How to Help a Methadone Addict
As a loyal friend or family member, seeing your loved one struggle with methadone addiction can feel like a dagger through your heart.
Watching their condition deteriorate is extremely sad. You might feel concerned and fearful and angry all in one. However, there’s one thing you aren’t, and that is helpless.
Though it might feel like all you can do is watch the addict in your life spiral out of control, know that there is the potential to help them in their time of need.
With your assistance, your loved one can slowly climb out of their hole and get back into the life they once had.
Show That You’re There for Them
Chances are, drugs have created a barrier between you and your loved one. They may feel isolated and alone. It’s important to show you will be there for them during their recovery process.
Communicate and Listen
The best way to show support is to communicate with and listen to what your loved one has to say. It might be hard to talk at first, especially if they are afraid of disappointing you. However, listen to what they have to say without judging them.
Convince Them That Recovery Could Make Their Life Better
At first, your loved one might be a little resistant to treatment. They might be afraid of failure or afraid of what people will think of them.
Remind them that recovery is the only road to feeling normal and living an ordinary life again. Additionally, let them know that laws prevent doctors from sharing any aspects of their treatment, meaning no one has to know.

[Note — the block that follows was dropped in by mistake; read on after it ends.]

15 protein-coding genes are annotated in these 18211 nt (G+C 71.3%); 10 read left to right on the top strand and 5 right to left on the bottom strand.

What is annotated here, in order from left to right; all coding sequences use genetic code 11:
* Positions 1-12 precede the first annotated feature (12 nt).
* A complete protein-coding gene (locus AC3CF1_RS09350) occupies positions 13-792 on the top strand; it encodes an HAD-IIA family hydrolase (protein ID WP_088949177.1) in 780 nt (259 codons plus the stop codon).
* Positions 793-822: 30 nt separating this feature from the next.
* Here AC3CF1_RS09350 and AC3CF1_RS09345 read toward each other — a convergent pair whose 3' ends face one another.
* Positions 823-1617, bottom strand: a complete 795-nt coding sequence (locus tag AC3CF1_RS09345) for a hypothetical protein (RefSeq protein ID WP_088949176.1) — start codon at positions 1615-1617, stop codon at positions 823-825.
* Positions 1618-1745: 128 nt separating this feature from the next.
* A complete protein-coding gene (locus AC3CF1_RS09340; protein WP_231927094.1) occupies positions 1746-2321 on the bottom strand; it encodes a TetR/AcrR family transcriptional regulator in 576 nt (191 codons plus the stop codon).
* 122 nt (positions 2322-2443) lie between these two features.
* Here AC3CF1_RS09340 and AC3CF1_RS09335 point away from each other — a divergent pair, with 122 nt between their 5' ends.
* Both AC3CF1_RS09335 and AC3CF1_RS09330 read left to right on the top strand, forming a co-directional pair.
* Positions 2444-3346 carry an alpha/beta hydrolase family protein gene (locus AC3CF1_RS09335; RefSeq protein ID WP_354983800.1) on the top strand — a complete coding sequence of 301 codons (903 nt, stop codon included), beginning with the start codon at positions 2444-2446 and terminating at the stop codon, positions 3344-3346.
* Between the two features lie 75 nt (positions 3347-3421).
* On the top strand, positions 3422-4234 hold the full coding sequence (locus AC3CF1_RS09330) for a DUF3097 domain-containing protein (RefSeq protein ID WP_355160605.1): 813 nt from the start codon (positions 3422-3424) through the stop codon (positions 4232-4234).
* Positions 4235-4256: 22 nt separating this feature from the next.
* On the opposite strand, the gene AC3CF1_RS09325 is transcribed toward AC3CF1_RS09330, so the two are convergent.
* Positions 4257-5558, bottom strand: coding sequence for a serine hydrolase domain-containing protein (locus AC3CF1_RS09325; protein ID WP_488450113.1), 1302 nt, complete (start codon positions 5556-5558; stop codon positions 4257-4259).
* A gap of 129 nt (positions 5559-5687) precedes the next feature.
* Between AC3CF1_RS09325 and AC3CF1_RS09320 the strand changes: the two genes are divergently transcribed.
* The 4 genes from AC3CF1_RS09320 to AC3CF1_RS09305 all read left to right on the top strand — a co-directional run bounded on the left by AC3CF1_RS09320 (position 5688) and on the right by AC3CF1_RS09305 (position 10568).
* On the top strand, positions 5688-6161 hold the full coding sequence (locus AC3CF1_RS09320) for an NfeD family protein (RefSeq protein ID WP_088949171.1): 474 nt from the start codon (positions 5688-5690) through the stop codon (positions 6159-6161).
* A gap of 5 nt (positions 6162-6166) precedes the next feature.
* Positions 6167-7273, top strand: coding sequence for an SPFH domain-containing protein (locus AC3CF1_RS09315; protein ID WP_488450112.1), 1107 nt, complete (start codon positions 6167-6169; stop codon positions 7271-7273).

Help Them Get Treatment
Once they know they can rely on you, you’ll have to help them find the right treatment plan for their needs.
Do the Research for Them
Most likely, your loved one will need assistance finding someone to treat their addiction. The best place to start is to find an addiction physician. There are 3,500 to choose from in the United States, and you can call us at 855-925-6255(Who Answers?) to get information on which are the most knowledgeable.
Find the Perfect Center or Support Group
In addition to a physician, your loved one will also probably need a treatment facility or support group to attend. For example, refer them to Narcotics Anonymous groups in your area or use the Substance Abuse and Mental Health Services Administration treatment locator to find the closest options.
Create Incentives for Them
Unfortunately, not all addicts are cooperative. For the best results, wait until they aren’t high to talk with them about their options.
Give Them a Place to Stay
Giving your loved one a place to stay will allow them to have a safe and comfortable place to detox. It will also give you a chance to keep an eye on them so that they don’t relapse.
Offer Them a Financial Reward
In some cases, the incentive must be more persuasive. Money can often be a huge motivator – but it’s imperative to make sure they aren’t using it to buy more drugs. Offer them a financial reward for successfully completing treatment goals.
Don’t Let Them Control Your Life
At the end of the day, it’s hard to be there for someone addicted to methadone. It can take a huge toll on the mental and emotional aspects of your life. Even worse, some drug users can be manipulative in order to get what they want.
While it’s important to help them, it’s more important to keep your own health in mind. If you feel yourself getting dragged down, it might be time to step away for a few days.
When you’re ready, however, your continued support will eventually be the tipping point in your loved one’s battle.